National Geographic and its readers found her discoveries enthralling, intertwined as they were with Jane’s inspiring personal life history and her own evident passionate engagement with the lives of her chosen subjects. Popular books followed the scientific articles, and soon there were films too; as Jane ensured that all that was being learned about chimpanzees was not restricted to the narrow confines of scientific literature, but broadcast for a fascinated public to embrace. One result is that Jane Goodall is famous across the globe: but for her, the important consequence is that the chimpanzees – like ‘Flo’ and ‘Fifi’– are famous too. After millennia of ignorance, we have finally got to know our sister species.
The tragedy is – and this is what the ‘second act’ of Jane’s impressive career has so vigorously grappled with – is that ironically, just as we got to know chimpanzees, our species is exterminating theirs. Their plight became graphic to Jane at the time her scientific magnum opus The Chimpanzees of Gombe was published in 1986. Flying over Gombe in a small plane she saw that what was once an extensive forest was now a diminishing island of vegetation increasingly hemmed in by human encroachment. Elsewhere in Africa the situation was even more dire, as chimpanzees became the victims of a bushmeat trade exacerbated by logging roads opening up forests. Jane decided she must leave the Gombe studies largely in the hands of her research team, and herself focus on saving chimpanzees. For decades now she has travelled the world in this endeavour, lecturing, fundraising and lobbying governments and others who can help the cause. In recent years, she has continued with a schedule that has her ‘on the road’ for over 300 days a year. That is an extraordinary commitment and achievement.
In 1991 Jane set up the ‘Roots & Shoots’ global youth programme, which helps young people to learn about problems in their communities and in the world, and then take real actions toward solving those problems. Roots and Shoots now involves hundreds of thousands of youngsters in over 120 countries worldwide.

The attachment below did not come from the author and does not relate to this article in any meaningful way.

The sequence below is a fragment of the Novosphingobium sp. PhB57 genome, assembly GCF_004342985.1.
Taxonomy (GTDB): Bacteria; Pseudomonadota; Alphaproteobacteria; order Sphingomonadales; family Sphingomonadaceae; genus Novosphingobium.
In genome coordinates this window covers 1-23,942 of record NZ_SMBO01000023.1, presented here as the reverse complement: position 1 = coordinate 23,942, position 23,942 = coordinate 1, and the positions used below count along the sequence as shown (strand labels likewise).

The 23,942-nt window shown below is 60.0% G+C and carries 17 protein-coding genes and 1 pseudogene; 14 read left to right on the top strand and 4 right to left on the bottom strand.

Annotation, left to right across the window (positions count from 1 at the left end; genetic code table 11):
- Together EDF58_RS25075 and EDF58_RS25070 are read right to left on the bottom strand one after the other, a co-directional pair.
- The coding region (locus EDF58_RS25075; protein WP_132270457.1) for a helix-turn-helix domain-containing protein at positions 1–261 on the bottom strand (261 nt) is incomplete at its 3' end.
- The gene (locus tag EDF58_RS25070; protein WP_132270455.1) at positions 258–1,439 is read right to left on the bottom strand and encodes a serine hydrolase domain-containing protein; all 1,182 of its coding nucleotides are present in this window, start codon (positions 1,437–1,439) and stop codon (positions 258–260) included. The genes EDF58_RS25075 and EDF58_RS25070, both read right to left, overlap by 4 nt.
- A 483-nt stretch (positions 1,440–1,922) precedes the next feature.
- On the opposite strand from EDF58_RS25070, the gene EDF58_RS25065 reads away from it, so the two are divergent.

In 2002 Secretary-General Kofi Annan named Jane a UN Messenger of Peace. Carrying the highest honour bestowed by the Secretary-General on a global citizen for an initial period of two years, UN Messengers of Peace volunteer their time, talent and passion to raise awareness about the United Nations’ efforts to improve the lives of people everywhere. Jane has used this distinguished appointment to reciprocally support the achievements of the Roots and Shoots campaign. Secretary-General Ban Ki-moon renewed Dr Goodall’s appointment as a UN Messenger of Peace when he took office in 2007.
Through her ground breaking scientific achievements and her mushrooming conservation programmes, Jane Goodall is an inspiration to us all. Her achievements have been recognised through countless awards, including the National Geographic Hubble Medal, the Zoological Society of London Silver Medal, The Huxley Medal of the Royal Anthropological Institute, Grand Officer of the Order of Merit of the Italian Republic, and the Legion d’Honneur presented by the French Prime Minister. She was appointed DBE in 2004.